Learning Jazz Piano
By Lou Walinsky
Do you love listening to those incredible Oscar Peterson or Art Tatum runs? Have you marveled at the hip sounds of Chick Corea, the authenticity of Thelonius Monk, the lush harmonic splendor of Bill Evans, or the unique sounds of Keith Jarrett? Have you ever thought that you would love to play jazz piano, except that it seemed like such an impossible feat to attain? That it was more like a talent people were born with rather than a skill that can be learned? Actually, you too can learn to play jazz piano, even if you’ve never played piano before or if you have never played anything except what was written on the printed page.
Before we talk about creating jazz, if you are a classically trained pianist and a good music reader, there are many fully scored jazz piano arrangements of tunes that you would be able to play immediately. While playing these arrangements does not formally teach you about improvising or jazz harmony, there is something quite enjoyable about being able to reproduce jazz sounds in this manner.
As far as creating the music yourself: For jazz piano beginners – whether or not you actually know how to play the instrument – there are several easy access methods that introduce students to improvisation. One is the pentatonic scale, which is represented most visually on the piano by the black keys. Due to the intervallic make-up of this scale, beginners can easily experiment with basic improvisational ideas. See if you can find notes on the black keys to engage in a “musical conversation” between yourself and another player or just between your hands. Any and all notes in the pentatonic scale work! Try to make it interesting by varying the dynamics (volume level), the tempo (speed), the rhythmic patterns you play, the texture (number of notes you are playing at a time), the touch (smooth or disconnected), and the range of notes you are playing on the piano.
Another easy access method is learning to play the blues scale, along with three basic chords. The C blues scale is C-Eb-F-F#-G-Bb-C and the chords that would be played with the scale are C7 (C-E-G-Bb), F7 (F-A-C-Eb), and G7 (G-B-D-F). The blues scale sounds authentic with those three chords; whatever dissonance that is created fits in well with the bittersweet nature of the blues sound. You can try your hand at improvising by picking any combination of notes from the blues scale along with the chords. Try to find a pattern that you like and repeat it as you play each of the chords.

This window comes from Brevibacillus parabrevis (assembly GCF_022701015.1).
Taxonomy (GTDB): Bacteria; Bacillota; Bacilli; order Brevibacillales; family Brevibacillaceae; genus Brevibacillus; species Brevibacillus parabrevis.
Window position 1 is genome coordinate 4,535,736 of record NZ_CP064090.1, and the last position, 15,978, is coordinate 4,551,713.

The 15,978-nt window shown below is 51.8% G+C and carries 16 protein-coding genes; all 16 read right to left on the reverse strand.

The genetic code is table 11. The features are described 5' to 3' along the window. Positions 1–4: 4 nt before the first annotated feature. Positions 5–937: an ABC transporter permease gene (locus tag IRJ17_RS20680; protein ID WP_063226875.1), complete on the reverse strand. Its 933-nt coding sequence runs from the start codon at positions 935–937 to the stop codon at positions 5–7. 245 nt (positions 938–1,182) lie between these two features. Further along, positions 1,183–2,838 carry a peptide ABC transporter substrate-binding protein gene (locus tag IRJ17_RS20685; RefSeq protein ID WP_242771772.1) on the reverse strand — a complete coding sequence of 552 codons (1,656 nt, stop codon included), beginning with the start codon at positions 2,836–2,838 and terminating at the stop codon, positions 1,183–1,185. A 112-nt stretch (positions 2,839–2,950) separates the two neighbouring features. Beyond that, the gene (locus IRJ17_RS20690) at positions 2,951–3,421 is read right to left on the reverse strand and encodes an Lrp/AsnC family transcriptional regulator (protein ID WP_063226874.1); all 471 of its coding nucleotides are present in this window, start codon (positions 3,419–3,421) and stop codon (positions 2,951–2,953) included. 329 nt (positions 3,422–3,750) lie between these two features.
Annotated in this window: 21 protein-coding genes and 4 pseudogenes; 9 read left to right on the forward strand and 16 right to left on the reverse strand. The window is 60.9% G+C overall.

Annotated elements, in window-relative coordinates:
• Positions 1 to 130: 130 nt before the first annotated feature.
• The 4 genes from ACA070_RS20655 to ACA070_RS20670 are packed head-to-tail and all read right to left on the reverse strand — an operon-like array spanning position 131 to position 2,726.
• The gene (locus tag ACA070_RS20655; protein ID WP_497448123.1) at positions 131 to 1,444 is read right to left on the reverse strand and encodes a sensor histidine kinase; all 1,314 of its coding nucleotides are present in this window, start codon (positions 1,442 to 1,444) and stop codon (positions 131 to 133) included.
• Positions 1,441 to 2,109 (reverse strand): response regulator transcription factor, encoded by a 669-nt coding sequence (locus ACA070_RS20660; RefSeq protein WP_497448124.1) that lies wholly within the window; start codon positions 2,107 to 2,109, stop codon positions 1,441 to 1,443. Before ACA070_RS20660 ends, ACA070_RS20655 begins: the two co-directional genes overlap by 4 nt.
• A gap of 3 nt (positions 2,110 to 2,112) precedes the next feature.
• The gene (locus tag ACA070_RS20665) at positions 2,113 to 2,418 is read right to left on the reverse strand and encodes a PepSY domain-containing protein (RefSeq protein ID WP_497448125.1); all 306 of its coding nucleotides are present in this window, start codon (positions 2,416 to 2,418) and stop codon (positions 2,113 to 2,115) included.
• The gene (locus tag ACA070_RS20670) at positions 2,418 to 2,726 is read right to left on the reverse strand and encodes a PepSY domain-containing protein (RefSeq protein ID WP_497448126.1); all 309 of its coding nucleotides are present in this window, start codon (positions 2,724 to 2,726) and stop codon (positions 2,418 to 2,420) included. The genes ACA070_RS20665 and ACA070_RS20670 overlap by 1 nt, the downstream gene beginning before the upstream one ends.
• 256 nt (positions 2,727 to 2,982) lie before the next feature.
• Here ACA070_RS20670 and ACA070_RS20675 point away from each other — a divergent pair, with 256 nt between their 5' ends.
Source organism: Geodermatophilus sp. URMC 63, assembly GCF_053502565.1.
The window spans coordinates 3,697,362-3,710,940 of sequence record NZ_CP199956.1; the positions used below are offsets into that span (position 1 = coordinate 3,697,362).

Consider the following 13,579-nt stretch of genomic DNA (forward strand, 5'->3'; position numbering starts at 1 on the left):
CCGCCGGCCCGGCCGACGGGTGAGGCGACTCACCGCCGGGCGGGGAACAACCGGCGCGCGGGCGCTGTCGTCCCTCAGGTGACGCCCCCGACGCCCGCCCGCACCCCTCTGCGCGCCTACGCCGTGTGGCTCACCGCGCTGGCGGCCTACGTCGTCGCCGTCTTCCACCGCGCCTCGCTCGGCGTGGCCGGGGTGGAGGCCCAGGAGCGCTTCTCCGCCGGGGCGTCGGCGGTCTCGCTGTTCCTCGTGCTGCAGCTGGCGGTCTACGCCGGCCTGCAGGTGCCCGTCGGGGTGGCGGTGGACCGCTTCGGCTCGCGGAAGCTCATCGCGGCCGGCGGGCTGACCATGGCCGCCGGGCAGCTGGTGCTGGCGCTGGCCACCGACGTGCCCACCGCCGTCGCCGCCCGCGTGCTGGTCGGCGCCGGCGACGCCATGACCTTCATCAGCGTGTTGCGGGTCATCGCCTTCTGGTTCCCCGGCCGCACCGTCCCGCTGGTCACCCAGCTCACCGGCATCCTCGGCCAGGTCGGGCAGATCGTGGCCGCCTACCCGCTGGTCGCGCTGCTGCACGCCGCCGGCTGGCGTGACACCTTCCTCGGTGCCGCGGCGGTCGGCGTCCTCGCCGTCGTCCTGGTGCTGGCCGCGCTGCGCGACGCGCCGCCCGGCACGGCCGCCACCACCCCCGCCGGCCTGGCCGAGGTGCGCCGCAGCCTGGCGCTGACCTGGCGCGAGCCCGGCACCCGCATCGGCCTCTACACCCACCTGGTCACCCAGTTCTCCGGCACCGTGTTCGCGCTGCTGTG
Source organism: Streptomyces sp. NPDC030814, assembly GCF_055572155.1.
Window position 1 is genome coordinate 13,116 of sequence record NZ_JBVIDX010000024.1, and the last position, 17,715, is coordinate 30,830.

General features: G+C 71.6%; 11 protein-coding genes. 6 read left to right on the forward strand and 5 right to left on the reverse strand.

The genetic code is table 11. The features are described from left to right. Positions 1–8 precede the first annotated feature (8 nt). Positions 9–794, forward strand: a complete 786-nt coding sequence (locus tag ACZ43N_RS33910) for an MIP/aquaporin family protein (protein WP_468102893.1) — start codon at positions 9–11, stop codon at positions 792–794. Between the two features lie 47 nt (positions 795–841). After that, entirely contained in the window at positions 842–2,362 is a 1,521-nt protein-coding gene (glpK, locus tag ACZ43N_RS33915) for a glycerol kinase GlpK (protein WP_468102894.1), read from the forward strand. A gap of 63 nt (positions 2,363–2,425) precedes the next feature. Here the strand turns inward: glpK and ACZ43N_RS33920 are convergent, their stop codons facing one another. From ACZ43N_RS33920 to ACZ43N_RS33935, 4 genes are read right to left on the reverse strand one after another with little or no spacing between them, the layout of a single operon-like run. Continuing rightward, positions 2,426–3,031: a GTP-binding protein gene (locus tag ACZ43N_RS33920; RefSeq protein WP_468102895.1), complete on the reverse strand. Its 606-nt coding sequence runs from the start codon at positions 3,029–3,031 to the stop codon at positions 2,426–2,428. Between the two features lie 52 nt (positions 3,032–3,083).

After experimenting with these introductory ideas, there is, of course, much to learn about the actual nuts and bolts of playing jazz piano. This includes an extensive body of knowledge about forming and utilizing chords and scales, learning the multiple techniques of improvisation, and being able to apply this knowledge to songs or original pieces. For piano novices, it also involves learning to play the instrument itself competently and learning to at least read the notes in the treble clef for the right hand.
There are many books and CDs available on the market for learning jazz piano. These include, just to mention a few: The Jazz Piano Book by Mark Levine, Jazz Improvisation for Keyboard Players by Dan Haerle, Jazz Keyboard Harmony by Phil DeGreg, Harmonic Foundations for Jazz and Pop Music by Jimmy Amadie, Jazz Piano by Christian Klikovits, and Handbook of Chord Substitutions by Andy Laverne. Some students are able to travel quite a distance on their own with resources like these. But at some point – since playing jazz piano in fact a complex skill to do well – most people find it necessary to find a teacher, preferably someone who is able to both play well and explain the concepts of jazz piano clearly.